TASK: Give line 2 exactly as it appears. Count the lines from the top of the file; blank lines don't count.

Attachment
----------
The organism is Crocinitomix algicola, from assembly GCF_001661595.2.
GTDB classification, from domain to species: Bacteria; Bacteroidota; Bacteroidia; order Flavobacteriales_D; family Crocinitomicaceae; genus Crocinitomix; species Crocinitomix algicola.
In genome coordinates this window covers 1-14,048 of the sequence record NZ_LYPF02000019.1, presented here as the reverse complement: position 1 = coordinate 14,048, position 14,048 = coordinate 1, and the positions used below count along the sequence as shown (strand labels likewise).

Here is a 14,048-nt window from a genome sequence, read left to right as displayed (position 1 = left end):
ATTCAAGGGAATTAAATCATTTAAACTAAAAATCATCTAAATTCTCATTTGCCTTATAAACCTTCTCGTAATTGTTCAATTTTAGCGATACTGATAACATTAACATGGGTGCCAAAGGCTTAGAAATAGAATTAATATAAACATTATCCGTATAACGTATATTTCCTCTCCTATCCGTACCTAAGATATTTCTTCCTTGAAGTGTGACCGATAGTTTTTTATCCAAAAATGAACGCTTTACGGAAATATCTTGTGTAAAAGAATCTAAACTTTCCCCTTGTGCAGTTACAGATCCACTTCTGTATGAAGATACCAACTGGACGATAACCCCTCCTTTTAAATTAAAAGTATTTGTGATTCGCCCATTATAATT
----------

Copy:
GTDB classification, from domain to species: Bacteria; Bacteroidota; Bacteroidia; order Flavobacteriales_D; family Crocinitomicaceae; genus Crocinitomix; species Crocinitomix algicola.